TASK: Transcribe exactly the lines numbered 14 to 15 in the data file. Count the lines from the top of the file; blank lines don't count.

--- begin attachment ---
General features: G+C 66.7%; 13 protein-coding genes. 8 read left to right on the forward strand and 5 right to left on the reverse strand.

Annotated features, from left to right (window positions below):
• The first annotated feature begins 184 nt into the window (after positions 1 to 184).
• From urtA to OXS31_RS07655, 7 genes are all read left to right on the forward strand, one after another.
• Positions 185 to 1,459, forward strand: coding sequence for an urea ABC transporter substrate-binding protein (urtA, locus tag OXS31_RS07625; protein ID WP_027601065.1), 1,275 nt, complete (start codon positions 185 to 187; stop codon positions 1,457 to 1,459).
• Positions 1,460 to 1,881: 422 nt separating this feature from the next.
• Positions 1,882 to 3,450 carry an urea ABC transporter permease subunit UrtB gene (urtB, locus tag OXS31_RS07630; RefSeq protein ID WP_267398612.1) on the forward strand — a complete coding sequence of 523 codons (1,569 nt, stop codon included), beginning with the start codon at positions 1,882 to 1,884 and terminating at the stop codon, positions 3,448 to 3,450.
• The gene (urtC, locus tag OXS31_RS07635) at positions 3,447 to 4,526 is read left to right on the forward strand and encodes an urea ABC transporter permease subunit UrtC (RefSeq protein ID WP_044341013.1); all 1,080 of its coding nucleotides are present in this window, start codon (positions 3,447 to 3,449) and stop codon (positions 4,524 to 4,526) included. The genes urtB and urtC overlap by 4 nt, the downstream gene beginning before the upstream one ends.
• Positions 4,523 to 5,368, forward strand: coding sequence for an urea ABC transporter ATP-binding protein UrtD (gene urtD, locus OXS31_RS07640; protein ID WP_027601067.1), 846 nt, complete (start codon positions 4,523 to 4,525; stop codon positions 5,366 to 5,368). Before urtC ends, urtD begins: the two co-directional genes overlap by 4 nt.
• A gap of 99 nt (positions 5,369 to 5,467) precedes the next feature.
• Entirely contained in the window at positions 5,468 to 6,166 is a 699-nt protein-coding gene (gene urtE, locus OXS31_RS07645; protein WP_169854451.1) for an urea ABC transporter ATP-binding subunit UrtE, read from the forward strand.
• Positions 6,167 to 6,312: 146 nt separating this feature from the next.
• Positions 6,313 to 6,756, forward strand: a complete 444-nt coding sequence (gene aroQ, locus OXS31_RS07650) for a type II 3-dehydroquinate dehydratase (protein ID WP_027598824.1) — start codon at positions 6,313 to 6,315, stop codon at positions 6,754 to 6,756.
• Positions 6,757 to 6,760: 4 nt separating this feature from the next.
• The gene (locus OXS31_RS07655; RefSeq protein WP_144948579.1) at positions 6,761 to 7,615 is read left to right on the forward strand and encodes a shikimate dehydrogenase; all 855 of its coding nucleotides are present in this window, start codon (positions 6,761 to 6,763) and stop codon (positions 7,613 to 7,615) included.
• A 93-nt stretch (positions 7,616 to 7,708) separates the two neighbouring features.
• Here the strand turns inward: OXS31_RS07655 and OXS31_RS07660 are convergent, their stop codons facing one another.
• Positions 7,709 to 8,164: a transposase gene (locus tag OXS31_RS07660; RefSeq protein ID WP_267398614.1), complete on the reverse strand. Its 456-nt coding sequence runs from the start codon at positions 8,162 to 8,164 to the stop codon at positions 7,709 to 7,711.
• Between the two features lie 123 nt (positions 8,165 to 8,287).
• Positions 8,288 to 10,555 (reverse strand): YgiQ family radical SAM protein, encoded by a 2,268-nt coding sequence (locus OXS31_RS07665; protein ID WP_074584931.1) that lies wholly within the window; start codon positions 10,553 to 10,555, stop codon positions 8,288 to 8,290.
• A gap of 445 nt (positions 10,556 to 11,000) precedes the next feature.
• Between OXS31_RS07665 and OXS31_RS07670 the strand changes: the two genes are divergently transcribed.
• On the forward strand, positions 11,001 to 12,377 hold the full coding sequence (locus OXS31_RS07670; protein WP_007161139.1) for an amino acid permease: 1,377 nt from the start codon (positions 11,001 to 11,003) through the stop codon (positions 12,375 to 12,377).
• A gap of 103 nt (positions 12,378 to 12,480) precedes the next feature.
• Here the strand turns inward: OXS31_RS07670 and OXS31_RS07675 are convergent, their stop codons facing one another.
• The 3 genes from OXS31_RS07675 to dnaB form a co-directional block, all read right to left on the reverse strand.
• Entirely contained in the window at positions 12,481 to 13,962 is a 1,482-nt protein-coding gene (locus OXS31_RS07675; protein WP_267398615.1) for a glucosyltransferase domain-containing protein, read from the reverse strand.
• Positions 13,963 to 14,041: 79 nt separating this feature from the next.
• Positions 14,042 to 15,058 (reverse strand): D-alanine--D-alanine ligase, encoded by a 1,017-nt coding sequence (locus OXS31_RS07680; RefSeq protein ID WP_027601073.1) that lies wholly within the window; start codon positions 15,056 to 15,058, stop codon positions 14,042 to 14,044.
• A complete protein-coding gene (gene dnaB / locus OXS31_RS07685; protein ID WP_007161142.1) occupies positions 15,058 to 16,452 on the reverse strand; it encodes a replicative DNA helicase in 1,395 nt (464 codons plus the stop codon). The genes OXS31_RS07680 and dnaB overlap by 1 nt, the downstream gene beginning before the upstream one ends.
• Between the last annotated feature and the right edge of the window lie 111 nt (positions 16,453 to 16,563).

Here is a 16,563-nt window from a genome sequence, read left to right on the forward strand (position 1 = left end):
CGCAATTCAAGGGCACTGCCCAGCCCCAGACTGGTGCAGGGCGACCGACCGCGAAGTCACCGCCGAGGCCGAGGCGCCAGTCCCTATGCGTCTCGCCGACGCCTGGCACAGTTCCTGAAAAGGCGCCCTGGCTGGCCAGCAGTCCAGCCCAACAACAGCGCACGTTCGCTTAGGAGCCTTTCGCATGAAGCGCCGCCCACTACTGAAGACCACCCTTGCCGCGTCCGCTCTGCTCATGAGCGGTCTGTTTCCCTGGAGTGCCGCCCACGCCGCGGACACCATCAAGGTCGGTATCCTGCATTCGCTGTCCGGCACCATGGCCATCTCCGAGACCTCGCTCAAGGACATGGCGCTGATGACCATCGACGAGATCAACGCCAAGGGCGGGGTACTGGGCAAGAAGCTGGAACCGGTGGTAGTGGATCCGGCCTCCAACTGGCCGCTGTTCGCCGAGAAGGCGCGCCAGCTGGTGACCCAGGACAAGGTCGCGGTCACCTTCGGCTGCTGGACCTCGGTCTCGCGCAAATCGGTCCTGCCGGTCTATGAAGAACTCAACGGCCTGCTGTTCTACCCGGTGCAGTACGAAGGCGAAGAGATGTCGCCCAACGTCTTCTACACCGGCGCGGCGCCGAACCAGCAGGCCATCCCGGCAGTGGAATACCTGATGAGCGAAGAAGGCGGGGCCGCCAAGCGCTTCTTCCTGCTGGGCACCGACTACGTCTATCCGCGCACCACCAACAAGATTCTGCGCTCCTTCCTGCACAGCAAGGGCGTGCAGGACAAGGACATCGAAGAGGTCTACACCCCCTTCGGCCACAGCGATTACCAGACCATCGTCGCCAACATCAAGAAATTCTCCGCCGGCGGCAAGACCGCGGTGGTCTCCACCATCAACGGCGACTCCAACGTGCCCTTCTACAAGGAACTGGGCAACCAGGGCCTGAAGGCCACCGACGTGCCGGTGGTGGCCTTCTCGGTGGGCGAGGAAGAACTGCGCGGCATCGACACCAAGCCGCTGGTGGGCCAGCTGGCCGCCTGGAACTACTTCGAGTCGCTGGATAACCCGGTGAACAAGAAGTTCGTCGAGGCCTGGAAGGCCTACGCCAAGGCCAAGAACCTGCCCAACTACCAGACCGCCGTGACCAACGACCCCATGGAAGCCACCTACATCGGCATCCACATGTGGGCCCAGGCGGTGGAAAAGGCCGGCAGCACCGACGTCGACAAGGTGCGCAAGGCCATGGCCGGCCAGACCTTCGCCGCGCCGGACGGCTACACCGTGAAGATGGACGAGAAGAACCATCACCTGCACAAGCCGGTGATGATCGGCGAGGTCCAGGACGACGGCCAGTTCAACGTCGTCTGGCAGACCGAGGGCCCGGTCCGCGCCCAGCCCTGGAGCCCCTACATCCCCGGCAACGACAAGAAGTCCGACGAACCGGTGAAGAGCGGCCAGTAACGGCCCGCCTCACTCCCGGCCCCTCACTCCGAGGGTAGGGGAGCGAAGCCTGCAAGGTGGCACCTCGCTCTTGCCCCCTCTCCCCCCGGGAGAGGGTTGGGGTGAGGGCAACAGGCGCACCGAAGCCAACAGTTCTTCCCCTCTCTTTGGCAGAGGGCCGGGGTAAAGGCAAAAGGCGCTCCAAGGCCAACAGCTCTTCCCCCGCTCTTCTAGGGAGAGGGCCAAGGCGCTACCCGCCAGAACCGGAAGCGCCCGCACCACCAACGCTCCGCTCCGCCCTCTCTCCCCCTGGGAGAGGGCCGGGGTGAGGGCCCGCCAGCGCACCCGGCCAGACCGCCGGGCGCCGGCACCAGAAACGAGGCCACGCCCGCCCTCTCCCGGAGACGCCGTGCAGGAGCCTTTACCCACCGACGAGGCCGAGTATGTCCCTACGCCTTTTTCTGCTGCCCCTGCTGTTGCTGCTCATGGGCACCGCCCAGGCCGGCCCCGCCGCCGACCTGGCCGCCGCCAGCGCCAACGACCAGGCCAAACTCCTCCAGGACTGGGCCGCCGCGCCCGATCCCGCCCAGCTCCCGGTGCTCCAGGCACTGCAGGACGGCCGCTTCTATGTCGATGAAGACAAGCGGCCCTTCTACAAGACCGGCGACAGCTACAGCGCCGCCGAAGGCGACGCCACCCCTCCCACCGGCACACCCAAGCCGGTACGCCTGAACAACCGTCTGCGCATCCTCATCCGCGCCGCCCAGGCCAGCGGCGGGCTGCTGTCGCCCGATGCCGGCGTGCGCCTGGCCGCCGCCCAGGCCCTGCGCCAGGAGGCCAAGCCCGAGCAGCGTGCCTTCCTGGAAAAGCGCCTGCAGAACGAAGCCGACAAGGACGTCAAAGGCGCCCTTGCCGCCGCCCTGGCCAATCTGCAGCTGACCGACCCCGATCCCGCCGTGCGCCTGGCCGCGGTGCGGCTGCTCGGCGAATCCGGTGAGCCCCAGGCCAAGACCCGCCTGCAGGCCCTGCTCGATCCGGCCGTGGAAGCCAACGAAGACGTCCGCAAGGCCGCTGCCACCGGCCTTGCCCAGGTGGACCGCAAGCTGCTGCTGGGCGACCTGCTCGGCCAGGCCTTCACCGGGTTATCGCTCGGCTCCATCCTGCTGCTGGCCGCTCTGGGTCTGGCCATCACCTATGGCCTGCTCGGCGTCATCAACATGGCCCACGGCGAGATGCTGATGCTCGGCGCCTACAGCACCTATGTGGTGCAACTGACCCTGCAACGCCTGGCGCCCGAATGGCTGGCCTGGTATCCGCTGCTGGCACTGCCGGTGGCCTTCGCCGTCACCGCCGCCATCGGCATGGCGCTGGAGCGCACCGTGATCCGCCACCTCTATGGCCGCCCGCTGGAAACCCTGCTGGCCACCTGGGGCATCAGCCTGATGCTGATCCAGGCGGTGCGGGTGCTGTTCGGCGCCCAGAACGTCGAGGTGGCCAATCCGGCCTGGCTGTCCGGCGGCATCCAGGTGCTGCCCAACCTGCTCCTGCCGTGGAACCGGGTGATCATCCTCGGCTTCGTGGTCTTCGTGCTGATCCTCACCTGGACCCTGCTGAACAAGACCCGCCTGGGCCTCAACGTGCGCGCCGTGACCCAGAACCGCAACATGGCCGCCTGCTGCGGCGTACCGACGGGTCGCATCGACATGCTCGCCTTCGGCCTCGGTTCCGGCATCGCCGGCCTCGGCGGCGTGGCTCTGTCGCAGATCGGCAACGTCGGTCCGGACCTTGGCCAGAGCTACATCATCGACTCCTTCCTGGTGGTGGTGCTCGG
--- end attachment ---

• Positions 6,757 to 6,760: 4 nt separating this feature from the next.
• The gene (locus OXS31_RS07655; RefSeq protein WP_144948579.1) at positions 6,761 to 7,615 is read left to right on the forward strand and encodes a shikimate dehydrogenase; all 855 of its coding nucleotides are present in this window, start codon (positions 6,761 to 6,763) and stop codon (positions 7,613 to 7,615) included.